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RCMP officers at the Pioneer Square Cenotaph November 11, 2011. (John Lehmann/The Globe and Mail/John Lehmann/The Globe and Mail)
RCMP officers at the Pioneer Square Cenotaph November 11, 2011. (John Lehmann/The Globe and Mail/John Lehmann/The Globe and Mail)

Gary Mason

Dozens of female RCMP officers seek justice through class-action lawsuit Add to ...

Lawyers are in the final stages of drafting documents to be filed in court as early as next week that are expected to set in motion a class-action lawsuit that threatens to further destabilize one of the most iconic institutions in the country – the Royal Canadian Mounted Police.

At this point, 94 current and former female members of the force from every province have asked to join the suit that is seeking damages potentially in the tens of millions of dollars for alleged maltreatment on the job.

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It’s expected the number of women involved in the action will eventually be well over 100.

Regardless of its outcome, the lawsuit, and the vast array of ugly harassment-related charges contained within it, is likely to provoke profound changes within the walls of an organization whose reputation has been shattered in recent years. New RCMP Commissioner Bob Paulson has vowed to investigate all harassment complaints thoroughly and take a zero-tolerance attitude towards workplace abuse going forward.

Lawyers in British Columbia and Ontario have been working on the case for months. The lawsuit will be filed in either B.C. Supreme Court or federal court on behalf of a couple of as-yet-unnamed officers. It will seek certification as a class action, which will allow others to join as plaintiffs.

It generally takes judges between one and two years before rendering a certification decision.

Vancouver lawyer David Klein, of Klein Lyons, said there are five tests a judge uses to determine whether the case qualifies for class-action status, including whether there are “questions of fact and law” common to all of the plaintiffs. He said in that regard, any female who joins the force is “guaranteed an environment that is free from gender-based discrimination and harassment.”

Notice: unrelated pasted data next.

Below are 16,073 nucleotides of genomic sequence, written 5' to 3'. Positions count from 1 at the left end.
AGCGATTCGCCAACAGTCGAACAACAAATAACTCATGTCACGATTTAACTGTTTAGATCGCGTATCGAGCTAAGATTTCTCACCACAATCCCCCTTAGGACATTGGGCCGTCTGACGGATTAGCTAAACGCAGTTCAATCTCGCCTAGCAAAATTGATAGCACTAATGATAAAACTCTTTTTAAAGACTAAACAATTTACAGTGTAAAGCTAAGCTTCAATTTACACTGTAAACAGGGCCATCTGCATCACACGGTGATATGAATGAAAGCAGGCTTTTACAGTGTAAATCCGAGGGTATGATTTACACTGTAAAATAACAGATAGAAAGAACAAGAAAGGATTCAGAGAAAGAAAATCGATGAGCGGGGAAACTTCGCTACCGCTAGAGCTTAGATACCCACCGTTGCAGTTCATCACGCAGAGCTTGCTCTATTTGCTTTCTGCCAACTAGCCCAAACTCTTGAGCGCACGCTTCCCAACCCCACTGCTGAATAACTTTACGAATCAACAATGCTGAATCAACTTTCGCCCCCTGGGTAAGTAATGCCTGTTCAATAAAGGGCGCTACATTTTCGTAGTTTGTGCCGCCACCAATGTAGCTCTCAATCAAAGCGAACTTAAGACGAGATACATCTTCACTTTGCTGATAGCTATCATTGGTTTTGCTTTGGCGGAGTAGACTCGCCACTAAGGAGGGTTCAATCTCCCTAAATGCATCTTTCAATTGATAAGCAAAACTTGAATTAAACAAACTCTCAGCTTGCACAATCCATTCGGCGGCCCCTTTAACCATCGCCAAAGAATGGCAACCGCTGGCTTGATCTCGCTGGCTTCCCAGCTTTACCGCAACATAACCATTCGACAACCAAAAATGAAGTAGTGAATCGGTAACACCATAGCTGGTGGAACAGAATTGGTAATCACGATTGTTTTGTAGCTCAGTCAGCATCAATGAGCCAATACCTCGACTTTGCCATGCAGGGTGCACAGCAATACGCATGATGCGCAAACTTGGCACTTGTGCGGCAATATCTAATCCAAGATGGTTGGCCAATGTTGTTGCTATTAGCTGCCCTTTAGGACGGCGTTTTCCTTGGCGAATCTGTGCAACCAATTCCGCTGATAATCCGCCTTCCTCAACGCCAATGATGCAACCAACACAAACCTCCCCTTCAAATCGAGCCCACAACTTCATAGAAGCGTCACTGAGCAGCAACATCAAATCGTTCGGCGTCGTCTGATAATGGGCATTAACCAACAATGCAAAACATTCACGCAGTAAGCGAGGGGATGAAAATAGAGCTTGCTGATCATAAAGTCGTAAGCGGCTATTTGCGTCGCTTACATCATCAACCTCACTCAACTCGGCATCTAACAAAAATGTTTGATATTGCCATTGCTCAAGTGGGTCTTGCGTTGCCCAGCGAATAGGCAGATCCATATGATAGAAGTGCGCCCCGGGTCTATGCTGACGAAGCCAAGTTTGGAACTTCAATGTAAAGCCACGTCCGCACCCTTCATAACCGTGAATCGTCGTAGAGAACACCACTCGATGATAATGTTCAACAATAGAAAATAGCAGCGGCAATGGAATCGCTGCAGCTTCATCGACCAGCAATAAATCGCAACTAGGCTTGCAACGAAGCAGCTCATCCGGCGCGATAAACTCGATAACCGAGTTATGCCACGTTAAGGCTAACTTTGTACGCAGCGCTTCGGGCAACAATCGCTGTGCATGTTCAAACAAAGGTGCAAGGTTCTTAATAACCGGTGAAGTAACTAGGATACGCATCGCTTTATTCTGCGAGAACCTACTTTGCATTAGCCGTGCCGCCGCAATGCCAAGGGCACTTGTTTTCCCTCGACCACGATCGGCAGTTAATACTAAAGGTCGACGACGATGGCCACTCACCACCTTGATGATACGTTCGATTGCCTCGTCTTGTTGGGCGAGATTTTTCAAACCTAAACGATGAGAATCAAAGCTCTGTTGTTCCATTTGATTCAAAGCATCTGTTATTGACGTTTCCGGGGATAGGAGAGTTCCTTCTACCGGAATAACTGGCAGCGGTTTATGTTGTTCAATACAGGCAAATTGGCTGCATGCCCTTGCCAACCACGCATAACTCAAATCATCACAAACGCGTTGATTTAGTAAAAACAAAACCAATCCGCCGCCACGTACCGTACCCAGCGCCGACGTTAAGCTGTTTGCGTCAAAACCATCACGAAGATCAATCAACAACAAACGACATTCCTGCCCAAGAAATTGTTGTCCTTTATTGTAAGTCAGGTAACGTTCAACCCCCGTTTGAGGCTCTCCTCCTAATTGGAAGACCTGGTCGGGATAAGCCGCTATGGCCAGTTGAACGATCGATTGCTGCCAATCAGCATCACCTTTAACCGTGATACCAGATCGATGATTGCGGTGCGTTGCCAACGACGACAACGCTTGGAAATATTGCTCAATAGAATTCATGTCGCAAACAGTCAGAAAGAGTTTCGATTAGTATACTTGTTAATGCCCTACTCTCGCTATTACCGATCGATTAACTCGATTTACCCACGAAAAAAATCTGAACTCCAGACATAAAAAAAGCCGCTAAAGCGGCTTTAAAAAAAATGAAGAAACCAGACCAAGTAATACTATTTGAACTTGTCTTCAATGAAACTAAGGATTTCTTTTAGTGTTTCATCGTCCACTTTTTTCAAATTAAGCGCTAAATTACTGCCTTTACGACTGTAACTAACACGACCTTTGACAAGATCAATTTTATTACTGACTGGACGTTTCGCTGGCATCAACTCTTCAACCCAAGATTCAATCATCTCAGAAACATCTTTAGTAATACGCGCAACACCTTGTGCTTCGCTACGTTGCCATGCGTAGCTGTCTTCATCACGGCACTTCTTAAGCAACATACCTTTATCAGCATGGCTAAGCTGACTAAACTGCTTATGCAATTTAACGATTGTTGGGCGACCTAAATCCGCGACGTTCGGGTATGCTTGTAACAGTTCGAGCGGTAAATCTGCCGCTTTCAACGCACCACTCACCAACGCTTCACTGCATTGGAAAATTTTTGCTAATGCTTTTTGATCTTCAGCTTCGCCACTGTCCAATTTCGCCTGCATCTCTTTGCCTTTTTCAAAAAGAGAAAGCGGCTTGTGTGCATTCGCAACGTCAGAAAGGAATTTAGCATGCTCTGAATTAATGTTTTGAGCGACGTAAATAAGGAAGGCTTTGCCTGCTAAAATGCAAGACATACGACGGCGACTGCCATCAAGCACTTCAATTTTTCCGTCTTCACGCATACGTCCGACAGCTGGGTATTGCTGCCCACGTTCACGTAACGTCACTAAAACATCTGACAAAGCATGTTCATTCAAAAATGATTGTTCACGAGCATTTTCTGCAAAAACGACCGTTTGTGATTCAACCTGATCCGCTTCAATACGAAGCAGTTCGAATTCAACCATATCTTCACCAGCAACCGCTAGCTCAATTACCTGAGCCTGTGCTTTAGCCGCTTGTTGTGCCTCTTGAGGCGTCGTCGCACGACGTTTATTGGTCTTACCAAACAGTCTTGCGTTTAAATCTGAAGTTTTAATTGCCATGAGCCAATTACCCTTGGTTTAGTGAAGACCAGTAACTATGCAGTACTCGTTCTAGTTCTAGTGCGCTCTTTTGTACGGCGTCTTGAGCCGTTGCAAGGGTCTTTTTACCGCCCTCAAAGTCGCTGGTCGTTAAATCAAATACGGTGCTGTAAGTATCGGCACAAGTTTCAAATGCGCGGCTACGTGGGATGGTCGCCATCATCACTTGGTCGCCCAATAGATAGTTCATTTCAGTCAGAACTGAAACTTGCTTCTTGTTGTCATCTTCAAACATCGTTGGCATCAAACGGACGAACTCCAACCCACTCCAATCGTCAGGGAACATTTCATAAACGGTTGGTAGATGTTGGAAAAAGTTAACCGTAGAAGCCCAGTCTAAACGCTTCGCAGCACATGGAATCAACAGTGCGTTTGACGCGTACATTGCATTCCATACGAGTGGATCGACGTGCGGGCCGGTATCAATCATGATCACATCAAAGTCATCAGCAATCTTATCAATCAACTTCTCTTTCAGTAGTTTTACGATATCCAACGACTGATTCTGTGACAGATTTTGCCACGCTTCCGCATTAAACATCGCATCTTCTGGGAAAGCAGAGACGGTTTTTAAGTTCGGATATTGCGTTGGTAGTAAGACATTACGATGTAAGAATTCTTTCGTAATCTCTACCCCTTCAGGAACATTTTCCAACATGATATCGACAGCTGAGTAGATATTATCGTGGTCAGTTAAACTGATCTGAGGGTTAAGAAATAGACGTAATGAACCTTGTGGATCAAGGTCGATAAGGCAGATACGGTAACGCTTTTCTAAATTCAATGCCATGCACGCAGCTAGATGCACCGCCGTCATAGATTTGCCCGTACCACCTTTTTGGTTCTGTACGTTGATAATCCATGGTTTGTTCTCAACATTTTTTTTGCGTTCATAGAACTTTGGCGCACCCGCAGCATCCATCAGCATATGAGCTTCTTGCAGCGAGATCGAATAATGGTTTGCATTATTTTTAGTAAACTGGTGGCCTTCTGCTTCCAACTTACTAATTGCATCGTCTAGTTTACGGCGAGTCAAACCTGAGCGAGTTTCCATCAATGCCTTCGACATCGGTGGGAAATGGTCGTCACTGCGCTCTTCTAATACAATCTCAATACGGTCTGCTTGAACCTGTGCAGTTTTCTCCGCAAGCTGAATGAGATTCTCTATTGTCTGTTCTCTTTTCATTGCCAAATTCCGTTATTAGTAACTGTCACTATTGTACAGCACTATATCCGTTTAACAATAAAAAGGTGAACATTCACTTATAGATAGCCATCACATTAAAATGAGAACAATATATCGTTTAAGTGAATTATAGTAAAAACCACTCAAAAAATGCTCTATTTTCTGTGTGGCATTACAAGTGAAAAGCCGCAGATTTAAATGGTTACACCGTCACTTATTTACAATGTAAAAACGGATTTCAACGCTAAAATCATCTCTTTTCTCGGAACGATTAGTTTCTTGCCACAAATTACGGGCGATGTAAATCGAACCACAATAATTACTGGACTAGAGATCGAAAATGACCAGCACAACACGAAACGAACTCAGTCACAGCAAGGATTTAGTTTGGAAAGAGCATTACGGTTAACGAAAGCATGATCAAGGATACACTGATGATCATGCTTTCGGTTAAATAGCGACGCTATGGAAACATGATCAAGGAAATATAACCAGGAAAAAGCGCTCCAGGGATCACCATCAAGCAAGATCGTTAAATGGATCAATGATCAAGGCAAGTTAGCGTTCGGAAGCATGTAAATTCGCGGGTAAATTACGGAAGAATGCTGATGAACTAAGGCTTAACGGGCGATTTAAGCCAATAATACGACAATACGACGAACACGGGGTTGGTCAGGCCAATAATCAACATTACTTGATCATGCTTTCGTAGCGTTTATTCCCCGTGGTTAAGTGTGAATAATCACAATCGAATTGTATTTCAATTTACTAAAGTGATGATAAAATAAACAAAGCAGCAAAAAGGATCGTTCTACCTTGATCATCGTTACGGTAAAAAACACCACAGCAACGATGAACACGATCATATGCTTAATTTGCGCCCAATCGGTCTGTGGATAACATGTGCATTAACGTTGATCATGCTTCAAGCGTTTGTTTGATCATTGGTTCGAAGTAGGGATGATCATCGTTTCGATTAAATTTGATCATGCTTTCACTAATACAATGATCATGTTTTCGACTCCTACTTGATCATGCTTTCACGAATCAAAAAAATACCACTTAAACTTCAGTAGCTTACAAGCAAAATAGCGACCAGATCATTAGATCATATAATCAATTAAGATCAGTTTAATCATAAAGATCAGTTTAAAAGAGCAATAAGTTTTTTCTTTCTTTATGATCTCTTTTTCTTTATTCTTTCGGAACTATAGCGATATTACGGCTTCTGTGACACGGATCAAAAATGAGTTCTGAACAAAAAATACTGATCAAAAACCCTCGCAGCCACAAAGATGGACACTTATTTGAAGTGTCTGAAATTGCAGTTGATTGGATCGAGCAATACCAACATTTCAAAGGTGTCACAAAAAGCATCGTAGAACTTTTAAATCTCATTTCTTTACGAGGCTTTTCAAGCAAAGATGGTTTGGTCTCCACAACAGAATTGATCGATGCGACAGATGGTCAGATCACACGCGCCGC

A pledge all the potential plaintiffs assert was broken.

Mr. Klein, a class-action specialist, said this case is more complex because it involves a federal agency which receives legal protections that non-governmental agencies do not.

But Alexander Zaitzeff, a lawyer from Thunder Bay involved in the case, says it’s difficult to imagine a judge not certifying the case given the universal nature of the complaints.

Mr. Zaitzeff, a claims lawyer for 36 years, has been interviewing the past and present RCMP members looking to join the lawsuit. Over the course of his career, he says he’s handled just about every type of personal injury case imaginable.

“And I have to tell you these are some of the saddest stories I’ve ever heard,” he said in an interview. “We’re talking about horribly broken lives here. What you often don’t think about is the toll harassment takes on the families. Spouses are impacted, relationships and marriages can end. Kids are impacted.

“Some of the kids start drinking at younger ages. You see early onset anti-social behaviour. They see what’s happening to their parent and they take on some of the same symptoms – it’s known as referred post-traumatic stress disorder.”

Mr. Zaitzeff, who represented families affected by the Dryden air crash of 1989 which killed 24 people, and the Vioxx drug case in the last decade, said the allegations range from sexual assault and harassment to bullying and daily intimidation. He said the members’ stories will reveal workplace abuse so egregious it had some considering suicide.

Most class-action suits are settled out of court. Mr. Zaitzeff said the courts have awarded individuals anywhere from less than $100,000 to more than $1-million in harassment-related cases in the past. But he said not one person who has contacted the lawyers about joining the suit has asked how much money they stand to make.

They have, however, expressed fear of reprisals from co-workers should it be discovered they are part of the suit.

Mr. Klein said the identities of the women are protected, if that is their wish. He said the only way they could be revealed is if the case proceeds to court and there are individual adjudications. But before that happened, the plaintiffs would have the opportunity to decide if they wanted to carry on or stop and protect their identity.

That could be four or five years after the action is commenced, as class-action lawsuits can take an excruciatingly long time to conclude.

Either way, Mike Webster, a psychologist who has treated some of the women who are joining the lawsuit, said he is impressed by their courage.

“They are coming from an organization that creates a culture of fear and intimidation,” Mr. Webster said. “Those in command use their authority to intimidate others and discourage them from speaking out. It’s all part of the para-militaristic hierarchy that exists. That’s why so few step outside the group and criticize those in authority.

“But now these women have strength in numbers. And that is very assuring.”

Follow on Twitter: @garymasonglobe

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